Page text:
filed: August 9, 1993; As Corrected August 19, 1993.
On Appeal from the United States District Court for the Western District of Pennsylvania. (D.C. Crim. Nos. 92-00005-01 and 03).
Before: Becker, Hutchinson and Roth, Circuit Judges.
This appeal from a judgment in a criminal case presents questions of search and seizure law and of the sufficiency of the evidence to sustain a conviction for drug possession. Co-defendants Rufus Brown and Ama Baltimore were each convicted of three counts of possession with intent to distribute various controlled substances. The convictions rest entirely on evidence obtained in the course of a search of Brown's home pursuant to a warrant.
Brown's sole argument on appeal arises from the district court's denial of the defendants' motion to suppress the evidence seized pursuant to the warrant. Asserting that the warrant was procured by false information that was recklessly or intentionally supplied by the police officer-affiant, he contends that the district court abused its discretion in refusing to grant his request for in camera disclosure of the identity of the informant who allegedly provided the police with the information that was the basis for the warrant. Without such disclosure, Brown argues, he was unfairly prevented from establishing that the warrant was based on an untruthful affidavit. Baltimore joins this argument and argues further that, even without disclosure of the informant's identity, the defendants' request for an evidentiary hearing on the veracity of the warrant affidavit should have been granted pursuant to Franks v. Delaware, 438 U.S. 154, 98 S. Ct. 2674, 57 L. Ed. 2d 667 (1978). We find these suppression arguments without merit and will therefore affirm Brown's conviction.
We do find merit, however, in Baltimore's argument that the evidence is insufficient to support her conviction. At best, the evidence supports a finding that Baltimore resided in the Brown home and knew that drugs were present therein. However, the evidence does not support the jury's finding that she had dominion and control over the drugs. Hence, we will reverse Baltimore's conviction.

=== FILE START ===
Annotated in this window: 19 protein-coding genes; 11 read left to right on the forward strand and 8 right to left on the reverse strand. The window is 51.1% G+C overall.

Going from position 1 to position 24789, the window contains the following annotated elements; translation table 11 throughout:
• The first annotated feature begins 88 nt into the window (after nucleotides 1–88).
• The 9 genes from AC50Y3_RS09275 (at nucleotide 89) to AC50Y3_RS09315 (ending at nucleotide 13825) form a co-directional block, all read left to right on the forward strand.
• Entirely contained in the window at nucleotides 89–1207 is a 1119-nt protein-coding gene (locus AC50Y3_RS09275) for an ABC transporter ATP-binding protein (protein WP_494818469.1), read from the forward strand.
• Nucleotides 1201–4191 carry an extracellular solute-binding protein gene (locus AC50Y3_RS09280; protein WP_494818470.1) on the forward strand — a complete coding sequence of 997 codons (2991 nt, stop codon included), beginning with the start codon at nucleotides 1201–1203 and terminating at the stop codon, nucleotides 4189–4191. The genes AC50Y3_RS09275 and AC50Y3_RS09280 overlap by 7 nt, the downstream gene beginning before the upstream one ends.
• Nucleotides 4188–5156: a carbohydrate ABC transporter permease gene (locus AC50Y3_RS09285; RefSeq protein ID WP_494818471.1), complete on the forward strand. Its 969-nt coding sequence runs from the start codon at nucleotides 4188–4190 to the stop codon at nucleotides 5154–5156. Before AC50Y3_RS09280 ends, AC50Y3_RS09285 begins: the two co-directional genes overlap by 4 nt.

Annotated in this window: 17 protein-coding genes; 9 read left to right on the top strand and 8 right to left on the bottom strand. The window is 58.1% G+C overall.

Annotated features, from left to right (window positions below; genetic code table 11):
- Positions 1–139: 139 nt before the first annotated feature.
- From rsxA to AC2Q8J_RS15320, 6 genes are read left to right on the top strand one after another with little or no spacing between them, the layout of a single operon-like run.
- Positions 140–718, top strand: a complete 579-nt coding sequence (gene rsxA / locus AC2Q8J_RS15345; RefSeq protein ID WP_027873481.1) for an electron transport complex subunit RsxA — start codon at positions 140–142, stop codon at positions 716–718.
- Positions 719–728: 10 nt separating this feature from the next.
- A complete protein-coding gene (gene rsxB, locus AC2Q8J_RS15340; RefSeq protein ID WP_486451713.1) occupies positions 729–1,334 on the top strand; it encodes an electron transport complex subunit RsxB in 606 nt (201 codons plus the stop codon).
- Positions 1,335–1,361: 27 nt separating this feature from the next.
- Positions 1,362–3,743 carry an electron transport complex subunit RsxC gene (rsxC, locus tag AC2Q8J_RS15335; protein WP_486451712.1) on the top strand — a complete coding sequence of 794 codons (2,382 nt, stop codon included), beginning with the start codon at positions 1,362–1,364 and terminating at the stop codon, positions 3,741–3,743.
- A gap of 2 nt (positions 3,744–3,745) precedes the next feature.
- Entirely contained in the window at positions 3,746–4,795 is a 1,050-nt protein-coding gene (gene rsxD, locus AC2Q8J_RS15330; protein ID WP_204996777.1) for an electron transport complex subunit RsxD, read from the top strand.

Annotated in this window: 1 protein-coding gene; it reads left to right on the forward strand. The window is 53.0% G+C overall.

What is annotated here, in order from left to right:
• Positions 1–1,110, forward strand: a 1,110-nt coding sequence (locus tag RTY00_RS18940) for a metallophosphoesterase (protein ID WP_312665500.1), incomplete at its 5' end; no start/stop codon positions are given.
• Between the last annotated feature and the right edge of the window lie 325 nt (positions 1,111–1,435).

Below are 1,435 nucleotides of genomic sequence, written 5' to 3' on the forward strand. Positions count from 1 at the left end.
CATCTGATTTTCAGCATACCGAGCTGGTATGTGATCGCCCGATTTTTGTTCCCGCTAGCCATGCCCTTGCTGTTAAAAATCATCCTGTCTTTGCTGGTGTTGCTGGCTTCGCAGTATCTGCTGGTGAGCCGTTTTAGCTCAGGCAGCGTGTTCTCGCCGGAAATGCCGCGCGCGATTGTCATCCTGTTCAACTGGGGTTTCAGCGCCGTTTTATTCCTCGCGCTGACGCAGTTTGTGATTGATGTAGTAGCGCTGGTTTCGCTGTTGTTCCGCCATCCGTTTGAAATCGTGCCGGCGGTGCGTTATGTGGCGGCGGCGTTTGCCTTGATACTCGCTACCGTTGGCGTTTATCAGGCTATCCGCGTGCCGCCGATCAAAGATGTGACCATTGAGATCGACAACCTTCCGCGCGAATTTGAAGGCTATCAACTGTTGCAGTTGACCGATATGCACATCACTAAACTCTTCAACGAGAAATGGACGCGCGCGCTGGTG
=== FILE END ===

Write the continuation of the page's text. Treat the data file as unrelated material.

I. FACTS AND PROCEDURAL HISTORY
On June 27, 1991, police executed a search warrant for Brown's home in Monroeville, Pennsylvania. The warrant was supported by the affidavit of Detective Anthony Hildebrand. The affidavit related that a confidential informant had told police that he was in the Brown residence within the previous 48 hours and had observed Brown and several other individuals therein packaging and preparing cocaine and heroin for sale. The affidavit also stated that the informant had proven to be reliable in the past by supplying information that had led to the arrest and conviction of several individuals for drug-related offenses.
When police arrived at the Brown home to execute the search warrant, they saw Rodney Franklin peering out of an upstairs window. Franklin attempted to flee the house from the rear, but was detained and then arrested after the search. Searching the house, the police seized large quantities of cocaine powder, cocaine base,*fn1 and heroin, as well as assorted drug paraphernalia.
While the search was in progress, two detectives positioned outside of the house observed Ama Baltimore arrive at the house in a taxi. Unaware of the police, Baltimore walked up to the house and inserted a key in the door. As she was about to enter, police arrested her and informed her of her Miranda rights. She was brought inside, where she was shown a pair of shorts that the police had found in an upstairs sewing room. Baltimore stated that the shorts were hers. The police then removed a switchblade knife from the shorts' pocket, which Baltimore also admitted was hers. She then stated, "but you can't arrest me because I am in my own house." Subsequently, Brown arrived at the house in his car and was placed under arrest.*fn2